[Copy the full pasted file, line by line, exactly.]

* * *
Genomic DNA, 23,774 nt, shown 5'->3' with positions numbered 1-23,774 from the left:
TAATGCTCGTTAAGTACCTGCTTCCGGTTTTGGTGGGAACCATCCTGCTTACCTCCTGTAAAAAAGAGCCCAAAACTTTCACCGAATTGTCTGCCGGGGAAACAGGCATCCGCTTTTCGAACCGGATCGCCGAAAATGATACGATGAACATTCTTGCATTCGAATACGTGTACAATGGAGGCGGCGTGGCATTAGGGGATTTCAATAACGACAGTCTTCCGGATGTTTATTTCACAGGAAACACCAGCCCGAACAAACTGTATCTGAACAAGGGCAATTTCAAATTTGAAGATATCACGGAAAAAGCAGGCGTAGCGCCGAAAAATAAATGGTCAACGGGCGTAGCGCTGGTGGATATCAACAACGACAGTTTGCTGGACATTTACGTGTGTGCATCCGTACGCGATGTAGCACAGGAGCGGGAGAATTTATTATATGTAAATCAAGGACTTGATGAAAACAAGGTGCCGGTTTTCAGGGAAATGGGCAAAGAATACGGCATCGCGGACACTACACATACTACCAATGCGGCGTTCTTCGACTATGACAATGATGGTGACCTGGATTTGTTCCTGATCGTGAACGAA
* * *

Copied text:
Genomic DNA, 23,774 nt, shown 5'->3' with positions numbered 1-23,774 from the left:
TAATGCTCGTTAAGTACCTGCTTCCGGTTTTGGTGGGAACCATCCTGCTTACCTCCTGTAAAAAAGAGCCCAAAACTTTCACCGAATTGTCTGCCGGGGAAACAGGCATCCGCTTTTCGAACCGGATCGCCGAAAATGATACGATGAACATTCTTGCATTCGAATACGTGTACAATGGAGGCGGCGTGGCATTAGGGGATTTCAATAACGACAGTCTTCCGGATGTTTATTTCACAGGAAACACCAGCCCGAACAAACTGTATCTGAACAAGGGCAATTTCAAATTTGAAGATATCACGGAAAAAGCAGGCGTAGCGCCGAAAAATAAATGGTCAACGGGCGTAGCGCTGGTGGATATCAACAACGACAGTTTGCTGGACATTTACGTGTGTGCATCCGTACGCGATGTAGCACAGGAGCGGGAGAATTTATTATATGTAAATCAAGGACTTGATGAAAACAAGGTGCCGGTTTTCAGGGAAATGGGCAAAGAATACGGCATCGCGGACACTACACATACTACCAATGCGGCGTTCTTCGACTATGACAATGATGGTGACCTGGATTTGTTCCTGATCGTGAACGAA